Presentation on theme: "FERALS IN THE CLASSROOM Designed by the Institute for Applied Ecology University of Canberra Invasive Animals CRC."— Presentation transcript:
FERALS IN THE CLASSROOM Designed by the Institute for Applied Ecology University of Canberra Invasive Animals CRC
WHAT IS A PEST? A pest can be described many different ways. FERAL EXOTIC, INTRODUCED, NON-INDIGENOUS, ALIEN INVASIVE PEST
WHAT IS A PEST? The definition of a pest – one that pesters or annoys an animal detrimental to humans or human interests Action Name as many non-native animals as you can. Include: o mammals o birds o amphibians o reptiles o fish Which is the most abundant?
84 SPECIES AND COUNTING At least 25 mammals, 20 birds, 1 amphibian, 4 reptiles and 34 fish species have established wild populations so far. released by the Perth Zoo Acclimatisation Society 1898 arrived in imported plants 1966 discovered in the Tweed River NSW 2008 released by Acclimatisation Societies 1912
WHAT IS A PEST? A pest is a matter of opinion It is important to note that people decide whether an animal is a pest. PEST – the fastest colonising pest animal in Australia PET – a cherished family pet AUSTRALIAN ICON – native bird species PEST – a pest who modifies unique Tasmanian habitats PEST – a serious agricultural and environmental pest A RESOURCE – worth 20 million a year to the game meat industry
WHAT IS A PEST? A pest is a matter of opinion It is important to note that people decide whether an animal is a pest. Red kangaroo - a unique native animal - Aussie icon and tourist attraction - a pest, causing millions of dollars of damage to vehicles each year - a resource to be harvested for commercial gain - a delicious and healthy meat source - a competitor of livestock and grain production - an indigenous peoples totem animal - a pet
WHY AM I SUCCESSFUL? EXTENT OF ESTABLISHMENT FEMALE LIFESPAN SEXUAL MATURITY OF FEMALE OFFSPRING PER YEAR MIGRATION PATTERN DIET IS IT A PEST OVERSEAS? FIRST YEAR OF INTRODUCTION NUMBER OF INTRODUCTIONS REASON FOR INTRODUCTION now established in Tasmania 3 – 4 yrs (up to 10) 10 months 4 – 10 cubs up to 10km a day wide ranging YES 1871 multiple homesick sport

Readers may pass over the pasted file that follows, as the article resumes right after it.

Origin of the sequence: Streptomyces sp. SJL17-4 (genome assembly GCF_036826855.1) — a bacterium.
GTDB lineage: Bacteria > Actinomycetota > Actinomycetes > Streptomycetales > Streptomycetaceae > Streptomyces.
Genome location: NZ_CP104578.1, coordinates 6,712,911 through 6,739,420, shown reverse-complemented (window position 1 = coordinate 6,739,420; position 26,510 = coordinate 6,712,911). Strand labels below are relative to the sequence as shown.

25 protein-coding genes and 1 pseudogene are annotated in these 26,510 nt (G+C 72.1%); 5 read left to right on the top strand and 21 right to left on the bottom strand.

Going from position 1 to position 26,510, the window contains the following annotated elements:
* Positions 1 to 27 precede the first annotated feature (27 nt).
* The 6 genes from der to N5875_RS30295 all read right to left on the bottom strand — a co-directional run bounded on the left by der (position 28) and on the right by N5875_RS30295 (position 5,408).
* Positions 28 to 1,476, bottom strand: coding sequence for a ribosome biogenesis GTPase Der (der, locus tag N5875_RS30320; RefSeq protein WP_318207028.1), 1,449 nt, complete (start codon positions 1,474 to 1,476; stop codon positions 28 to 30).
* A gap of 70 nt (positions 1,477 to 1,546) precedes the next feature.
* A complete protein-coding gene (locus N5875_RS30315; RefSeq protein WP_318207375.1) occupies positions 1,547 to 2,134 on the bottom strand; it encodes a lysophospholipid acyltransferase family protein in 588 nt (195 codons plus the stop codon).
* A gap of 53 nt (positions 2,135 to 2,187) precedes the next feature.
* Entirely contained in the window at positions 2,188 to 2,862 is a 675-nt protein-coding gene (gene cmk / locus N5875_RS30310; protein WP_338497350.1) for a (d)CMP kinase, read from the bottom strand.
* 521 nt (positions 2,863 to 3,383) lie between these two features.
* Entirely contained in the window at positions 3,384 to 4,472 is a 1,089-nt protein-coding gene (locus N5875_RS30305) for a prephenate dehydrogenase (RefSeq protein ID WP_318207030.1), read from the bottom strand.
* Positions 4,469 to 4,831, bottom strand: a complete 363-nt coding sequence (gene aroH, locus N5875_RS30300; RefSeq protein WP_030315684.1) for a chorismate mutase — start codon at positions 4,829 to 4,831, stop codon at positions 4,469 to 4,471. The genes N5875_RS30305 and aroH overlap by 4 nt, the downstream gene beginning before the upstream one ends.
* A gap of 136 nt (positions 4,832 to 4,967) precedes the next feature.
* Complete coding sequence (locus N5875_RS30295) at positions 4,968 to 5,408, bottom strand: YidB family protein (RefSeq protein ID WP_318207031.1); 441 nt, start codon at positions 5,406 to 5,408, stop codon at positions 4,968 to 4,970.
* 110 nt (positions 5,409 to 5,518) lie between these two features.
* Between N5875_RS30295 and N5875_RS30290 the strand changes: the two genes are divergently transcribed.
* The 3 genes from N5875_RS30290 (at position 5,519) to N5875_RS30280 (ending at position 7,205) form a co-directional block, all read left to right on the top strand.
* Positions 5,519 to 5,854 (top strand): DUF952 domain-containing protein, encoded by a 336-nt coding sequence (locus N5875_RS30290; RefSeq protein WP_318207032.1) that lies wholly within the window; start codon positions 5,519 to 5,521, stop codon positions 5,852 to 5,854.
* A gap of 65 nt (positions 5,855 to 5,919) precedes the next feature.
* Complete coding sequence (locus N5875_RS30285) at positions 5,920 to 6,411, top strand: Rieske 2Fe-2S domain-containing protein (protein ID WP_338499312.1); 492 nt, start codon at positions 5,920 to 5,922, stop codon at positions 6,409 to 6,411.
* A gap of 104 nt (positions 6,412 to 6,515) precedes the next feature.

Which is the most effective pest? up to 60% loss of horticulture crops AM I A PEST?
FUTURE RISKS Unfortunately there is a real risk of new exotic species establishing as pests in Australia. The risk includes species already kept in captivity such as: or, animals that may be imported into Australia in the future. Can the giraffe become an established pest in Australia? YES or NO Answer: The giraffe is considered a SERIOUS THREAT YES
ERADICATION The complete and permanent removal of a pest. No pest animal has ever been eradicated from mainland Australia despite: - intensive effort - millions of dollars being spent - development of new technologies - powerful legislation the requires pests be controlled
RUN RABBIT RUN Past and present methods of eradicating rabbits include: poison baiting (ground and aerial) trapping (cage) rabbit proof fencing shooting ferreting hunting snaring scaring (using noise and visual disturbances) releasing rabbit predators such as foxes fumigating warrens destruction of warrens using rippers and ploughs blasting of warrens using explosives biological control using myxomatosis biological control using Rabbit Haemorrhagic Disease virus (also known as calicivirus) introduction of imported fleas to encourage the spread of disease
ERADICATION, IS IT POSSIBLE? SIX requirements for successful eradication 1. The control operation can remove pests faster than they can reproduce. 2. Re-invasion can be prevented. 3. The entire population is targeted by the control operation. 4. The socio-political environment support eradication. 5. The benefits of the eradication program justify the cost. 6. Animals can be detected at very low densities.
WHAT CAN WE DO? do not release unwanted pets stay alert to future invasions continue to research accept that eradication is not possible monitor existing pest animals provide resources to manage pest animals and their impact effectively educate future land managers